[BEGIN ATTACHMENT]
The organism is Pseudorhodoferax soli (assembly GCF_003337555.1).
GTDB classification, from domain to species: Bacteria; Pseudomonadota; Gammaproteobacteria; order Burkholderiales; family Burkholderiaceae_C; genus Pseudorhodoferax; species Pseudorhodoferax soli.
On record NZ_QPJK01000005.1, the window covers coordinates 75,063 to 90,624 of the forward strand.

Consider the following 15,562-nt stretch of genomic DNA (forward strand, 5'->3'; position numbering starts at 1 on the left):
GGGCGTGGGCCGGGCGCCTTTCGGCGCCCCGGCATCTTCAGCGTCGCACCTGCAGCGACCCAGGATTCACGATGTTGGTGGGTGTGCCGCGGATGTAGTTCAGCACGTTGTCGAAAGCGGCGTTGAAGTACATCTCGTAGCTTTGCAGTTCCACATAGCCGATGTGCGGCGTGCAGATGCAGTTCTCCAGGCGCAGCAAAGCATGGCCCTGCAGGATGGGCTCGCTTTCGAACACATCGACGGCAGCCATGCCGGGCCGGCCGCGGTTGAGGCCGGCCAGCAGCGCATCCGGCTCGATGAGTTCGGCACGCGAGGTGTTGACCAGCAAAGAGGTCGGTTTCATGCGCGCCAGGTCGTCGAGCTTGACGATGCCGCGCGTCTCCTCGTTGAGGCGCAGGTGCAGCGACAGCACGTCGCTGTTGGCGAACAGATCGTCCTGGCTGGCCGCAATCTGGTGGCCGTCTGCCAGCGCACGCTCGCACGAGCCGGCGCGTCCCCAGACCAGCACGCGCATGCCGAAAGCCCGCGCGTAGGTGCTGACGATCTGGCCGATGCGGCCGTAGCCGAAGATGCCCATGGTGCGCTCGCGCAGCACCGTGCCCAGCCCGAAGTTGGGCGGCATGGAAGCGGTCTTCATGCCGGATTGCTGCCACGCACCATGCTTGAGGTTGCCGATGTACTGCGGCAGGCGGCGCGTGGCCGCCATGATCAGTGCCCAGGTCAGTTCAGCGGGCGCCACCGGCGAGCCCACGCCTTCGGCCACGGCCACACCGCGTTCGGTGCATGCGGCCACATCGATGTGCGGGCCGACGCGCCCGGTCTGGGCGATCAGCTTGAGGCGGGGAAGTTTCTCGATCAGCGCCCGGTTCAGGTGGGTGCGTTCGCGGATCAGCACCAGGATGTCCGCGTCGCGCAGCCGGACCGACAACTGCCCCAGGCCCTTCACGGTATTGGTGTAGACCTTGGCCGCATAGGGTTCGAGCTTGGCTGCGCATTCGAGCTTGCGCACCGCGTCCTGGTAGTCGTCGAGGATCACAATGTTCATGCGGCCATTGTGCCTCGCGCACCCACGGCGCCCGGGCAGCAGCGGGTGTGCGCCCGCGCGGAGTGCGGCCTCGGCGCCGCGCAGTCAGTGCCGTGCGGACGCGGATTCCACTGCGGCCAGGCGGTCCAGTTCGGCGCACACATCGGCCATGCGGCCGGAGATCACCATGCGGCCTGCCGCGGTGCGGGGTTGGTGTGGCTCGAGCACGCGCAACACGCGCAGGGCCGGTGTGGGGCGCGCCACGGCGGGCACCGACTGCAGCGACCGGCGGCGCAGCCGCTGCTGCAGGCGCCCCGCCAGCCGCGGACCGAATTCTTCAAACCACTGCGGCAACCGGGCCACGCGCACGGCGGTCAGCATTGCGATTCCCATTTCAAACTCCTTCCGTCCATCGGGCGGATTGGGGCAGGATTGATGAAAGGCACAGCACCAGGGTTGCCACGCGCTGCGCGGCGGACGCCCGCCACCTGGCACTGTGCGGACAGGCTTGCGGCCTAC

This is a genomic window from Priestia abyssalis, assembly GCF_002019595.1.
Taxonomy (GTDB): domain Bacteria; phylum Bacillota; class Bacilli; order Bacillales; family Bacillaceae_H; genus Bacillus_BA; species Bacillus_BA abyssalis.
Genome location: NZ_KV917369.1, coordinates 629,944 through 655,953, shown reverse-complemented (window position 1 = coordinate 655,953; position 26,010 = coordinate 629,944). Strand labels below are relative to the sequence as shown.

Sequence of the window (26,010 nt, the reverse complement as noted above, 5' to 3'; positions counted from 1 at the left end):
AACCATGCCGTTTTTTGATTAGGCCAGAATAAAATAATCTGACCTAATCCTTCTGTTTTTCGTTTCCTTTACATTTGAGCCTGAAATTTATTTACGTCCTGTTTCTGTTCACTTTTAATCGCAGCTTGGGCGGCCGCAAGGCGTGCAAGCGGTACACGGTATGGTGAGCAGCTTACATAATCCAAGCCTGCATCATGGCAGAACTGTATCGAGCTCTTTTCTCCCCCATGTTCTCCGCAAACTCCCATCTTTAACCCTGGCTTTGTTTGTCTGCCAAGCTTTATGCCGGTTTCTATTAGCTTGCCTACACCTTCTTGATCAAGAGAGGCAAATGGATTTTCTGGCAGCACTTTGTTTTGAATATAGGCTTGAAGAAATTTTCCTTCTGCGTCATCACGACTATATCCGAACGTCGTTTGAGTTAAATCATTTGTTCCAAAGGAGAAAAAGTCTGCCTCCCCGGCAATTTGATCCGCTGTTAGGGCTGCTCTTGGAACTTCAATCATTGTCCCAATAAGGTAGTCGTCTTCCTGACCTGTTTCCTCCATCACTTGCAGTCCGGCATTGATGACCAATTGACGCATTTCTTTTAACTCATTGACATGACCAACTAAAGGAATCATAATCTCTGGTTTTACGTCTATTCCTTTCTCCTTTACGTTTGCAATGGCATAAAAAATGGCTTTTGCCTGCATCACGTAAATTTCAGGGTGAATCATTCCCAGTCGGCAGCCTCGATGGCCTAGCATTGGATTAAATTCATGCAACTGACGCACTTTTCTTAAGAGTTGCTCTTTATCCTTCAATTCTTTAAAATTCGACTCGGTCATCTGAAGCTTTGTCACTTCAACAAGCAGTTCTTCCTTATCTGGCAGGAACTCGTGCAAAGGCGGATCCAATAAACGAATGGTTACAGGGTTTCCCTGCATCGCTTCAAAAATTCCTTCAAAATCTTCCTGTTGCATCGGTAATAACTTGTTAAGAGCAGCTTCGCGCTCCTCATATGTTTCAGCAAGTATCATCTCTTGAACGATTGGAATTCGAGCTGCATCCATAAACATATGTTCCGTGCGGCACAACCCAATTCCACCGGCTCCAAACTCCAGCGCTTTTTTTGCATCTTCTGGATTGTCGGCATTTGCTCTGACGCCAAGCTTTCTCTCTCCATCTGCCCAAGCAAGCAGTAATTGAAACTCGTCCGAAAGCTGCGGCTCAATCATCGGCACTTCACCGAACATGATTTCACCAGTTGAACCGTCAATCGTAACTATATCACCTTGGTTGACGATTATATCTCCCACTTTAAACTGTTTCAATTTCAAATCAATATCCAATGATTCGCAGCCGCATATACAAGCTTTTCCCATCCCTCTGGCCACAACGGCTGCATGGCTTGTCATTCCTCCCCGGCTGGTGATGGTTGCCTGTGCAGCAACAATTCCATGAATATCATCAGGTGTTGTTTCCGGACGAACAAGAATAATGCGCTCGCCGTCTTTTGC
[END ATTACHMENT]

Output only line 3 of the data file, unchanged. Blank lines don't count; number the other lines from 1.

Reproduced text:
On record NZ_QPJK01000005.1, the window covers coordinates 75,063 to 90,624 of the forward strand.